Flock is a newly discovered technology
The history of flocking originates from the ancient times. Even before the final formation of written language the Chinese discovered a technology that preceded flocking. As adhesive they applied gum on textile goods, and then scattered natural fibres. The tendency to decorate clothes and to increase the sale prices for everyday products became the main reason for the development of flocking.
In such a way they flocked in the medieval Europe
In the 12th century monks of the Nuremberg monastery used a technology similar to the ancient Chinese one. As adhesive they applied varnish through wooden patterns. Pestled natural fibres served as a flock prototype. As well as the ancient Chinese, they used flocking, first of all, to decorate cult, religious accessories. The «flocked» material was also used for walls' decoration.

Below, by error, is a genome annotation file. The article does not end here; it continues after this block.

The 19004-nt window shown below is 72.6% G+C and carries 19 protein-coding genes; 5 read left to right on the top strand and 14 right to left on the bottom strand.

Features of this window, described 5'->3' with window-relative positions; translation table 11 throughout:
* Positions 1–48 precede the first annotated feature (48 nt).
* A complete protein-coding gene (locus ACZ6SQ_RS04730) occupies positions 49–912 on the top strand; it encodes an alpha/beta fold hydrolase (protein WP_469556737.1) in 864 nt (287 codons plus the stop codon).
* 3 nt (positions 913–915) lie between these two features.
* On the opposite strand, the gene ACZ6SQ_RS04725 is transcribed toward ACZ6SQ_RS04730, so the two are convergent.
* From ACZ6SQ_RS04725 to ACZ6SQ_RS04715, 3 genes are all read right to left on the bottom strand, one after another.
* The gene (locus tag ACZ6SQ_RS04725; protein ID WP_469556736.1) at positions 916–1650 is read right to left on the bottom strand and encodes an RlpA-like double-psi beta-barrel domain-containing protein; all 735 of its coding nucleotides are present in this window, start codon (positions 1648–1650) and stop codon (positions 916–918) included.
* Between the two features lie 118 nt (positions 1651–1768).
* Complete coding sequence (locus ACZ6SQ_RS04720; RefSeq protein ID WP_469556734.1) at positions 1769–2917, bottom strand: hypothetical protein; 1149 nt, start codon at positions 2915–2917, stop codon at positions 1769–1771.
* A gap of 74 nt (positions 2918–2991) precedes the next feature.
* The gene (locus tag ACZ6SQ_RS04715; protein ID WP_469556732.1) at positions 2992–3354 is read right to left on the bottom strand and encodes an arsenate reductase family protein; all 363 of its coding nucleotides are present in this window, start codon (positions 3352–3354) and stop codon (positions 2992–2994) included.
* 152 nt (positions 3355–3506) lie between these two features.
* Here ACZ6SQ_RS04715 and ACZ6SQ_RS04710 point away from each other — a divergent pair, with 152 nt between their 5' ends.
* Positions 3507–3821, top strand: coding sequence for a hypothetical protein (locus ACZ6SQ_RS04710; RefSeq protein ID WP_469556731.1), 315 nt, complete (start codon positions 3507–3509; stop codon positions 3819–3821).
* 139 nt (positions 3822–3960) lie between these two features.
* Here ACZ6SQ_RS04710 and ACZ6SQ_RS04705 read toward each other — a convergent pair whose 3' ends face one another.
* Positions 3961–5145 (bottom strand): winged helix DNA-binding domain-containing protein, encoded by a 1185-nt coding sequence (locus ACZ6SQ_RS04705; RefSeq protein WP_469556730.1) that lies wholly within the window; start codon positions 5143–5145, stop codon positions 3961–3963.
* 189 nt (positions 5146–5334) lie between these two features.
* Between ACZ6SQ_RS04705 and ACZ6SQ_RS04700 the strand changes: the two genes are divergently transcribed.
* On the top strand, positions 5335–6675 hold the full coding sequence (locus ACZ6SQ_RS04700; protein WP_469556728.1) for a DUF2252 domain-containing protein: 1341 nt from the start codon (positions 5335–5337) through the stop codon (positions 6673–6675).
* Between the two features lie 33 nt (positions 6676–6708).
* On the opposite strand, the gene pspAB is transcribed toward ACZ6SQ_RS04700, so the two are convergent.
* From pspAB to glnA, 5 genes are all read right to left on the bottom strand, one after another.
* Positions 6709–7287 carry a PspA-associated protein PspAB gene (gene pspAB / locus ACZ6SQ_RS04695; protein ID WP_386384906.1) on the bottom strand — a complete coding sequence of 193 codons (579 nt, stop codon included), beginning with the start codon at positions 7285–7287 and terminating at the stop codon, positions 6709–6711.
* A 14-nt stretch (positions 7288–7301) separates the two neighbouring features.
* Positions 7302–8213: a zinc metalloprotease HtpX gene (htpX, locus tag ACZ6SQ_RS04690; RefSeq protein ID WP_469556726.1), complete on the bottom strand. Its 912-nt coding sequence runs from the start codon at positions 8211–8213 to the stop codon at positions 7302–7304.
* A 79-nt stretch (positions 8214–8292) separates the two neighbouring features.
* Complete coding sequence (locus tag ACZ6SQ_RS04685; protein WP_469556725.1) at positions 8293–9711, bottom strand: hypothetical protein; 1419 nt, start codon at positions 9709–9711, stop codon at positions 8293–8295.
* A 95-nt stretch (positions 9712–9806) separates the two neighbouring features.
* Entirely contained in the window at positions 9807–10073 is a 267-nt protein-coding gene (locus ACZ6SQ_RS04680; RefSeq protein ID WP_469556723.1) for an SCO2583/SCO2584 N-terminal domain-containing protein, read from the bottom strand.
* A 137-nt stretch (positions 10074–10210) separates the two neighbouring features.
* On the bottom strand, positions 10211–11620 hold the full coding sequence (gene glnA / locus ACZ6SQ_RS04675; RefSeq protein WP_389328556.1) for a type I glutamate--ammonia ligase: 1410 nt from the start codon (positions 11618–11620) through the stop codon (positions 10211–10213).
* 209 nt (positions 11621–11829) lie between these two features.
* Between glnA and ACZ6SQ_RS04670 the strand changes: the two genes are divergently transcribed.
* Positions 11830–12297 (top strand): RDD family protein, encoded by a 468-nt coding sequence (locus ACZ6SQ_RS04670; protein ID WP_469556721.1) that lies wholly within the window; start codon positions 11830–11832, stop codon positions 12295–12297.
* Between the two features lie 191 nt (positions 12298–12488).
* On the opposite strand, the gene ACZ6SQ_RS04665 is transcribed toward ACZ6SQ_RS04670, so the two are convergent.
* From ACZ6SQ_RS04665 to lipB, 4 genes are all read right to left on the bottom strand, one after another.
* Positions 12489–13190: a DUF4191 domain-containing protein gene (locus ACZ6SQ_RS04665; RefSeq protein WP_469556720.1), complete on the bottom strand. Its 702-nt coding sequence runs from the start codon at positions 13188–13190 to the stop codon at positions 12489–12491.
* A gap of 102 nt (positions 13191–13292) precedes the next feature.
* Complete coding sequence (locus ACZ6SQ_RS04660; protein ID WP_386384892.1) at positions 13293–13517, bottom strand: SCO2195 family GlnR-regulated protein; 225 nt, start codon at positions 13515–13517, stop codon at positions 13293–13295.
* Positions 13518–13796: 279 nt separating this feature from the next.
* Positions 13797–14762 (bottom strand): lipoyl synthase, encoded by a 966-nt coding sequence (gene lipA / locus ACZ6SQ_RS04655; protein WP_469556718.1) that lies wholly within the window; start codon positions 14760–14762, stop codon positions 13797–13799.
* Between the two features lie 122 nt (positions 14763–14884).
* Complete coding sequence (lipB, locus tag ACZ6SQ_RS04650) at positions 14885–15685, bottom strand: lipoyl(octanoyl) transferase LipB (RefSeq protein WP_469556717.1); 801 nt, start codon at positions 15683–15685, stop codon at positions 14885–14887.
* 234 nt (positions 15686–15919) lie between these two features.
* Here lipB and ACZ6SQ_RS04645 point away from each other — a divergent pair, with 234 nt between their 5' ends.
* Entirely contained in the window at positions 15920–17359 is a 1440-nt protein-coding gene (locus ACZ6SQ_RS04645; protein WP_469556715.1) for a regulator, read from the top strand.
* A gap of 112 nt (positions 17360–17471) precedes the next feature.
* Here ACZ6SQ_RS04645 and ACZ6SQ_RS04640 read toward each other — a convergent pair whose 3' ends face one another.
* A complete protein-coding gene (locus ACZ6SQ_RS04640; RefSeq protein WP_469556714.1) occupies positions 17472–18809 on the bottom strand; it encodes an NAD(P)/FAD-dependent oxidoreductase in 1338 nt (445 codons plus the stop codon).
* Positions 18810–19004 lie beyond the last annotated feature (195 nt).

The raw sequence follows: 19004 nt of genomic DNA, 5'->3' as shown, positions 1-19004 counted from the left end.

The era of industrial revolutions came nearer
During hundreds years «flocking art» was buried in oblivion. Only in the 19th century French people recollected about flocking again. Even today many castles on the Loire can brag of the royal «exclusive items» in the interior decoration. American, and later also European engineers, got down to the development of flock-technology in the first half of the 20-th century. The modernization of equipment, adhesive systems, and the discovery of new materials for flocking have provided an opportunity to turn to the series fabrication.
Since that it has developed successfully
In the late forties of the XX-th century the manufacture of electrostatic flock-machines was also started in Germany. With their market appearance, the industrial production of flocked goods for technical and household purposes began to develop in the most active way.
The power is in the unity.
1981 is the year of the European Flock-Association foundation. The leading manufacturers of equipment, flock, adhesive and, actually, ready flocked production became its members.
There are no borders in flock applications nowadays. It is possible to flock almost everything: metal, wood, ceramics, textile, paper, plastic.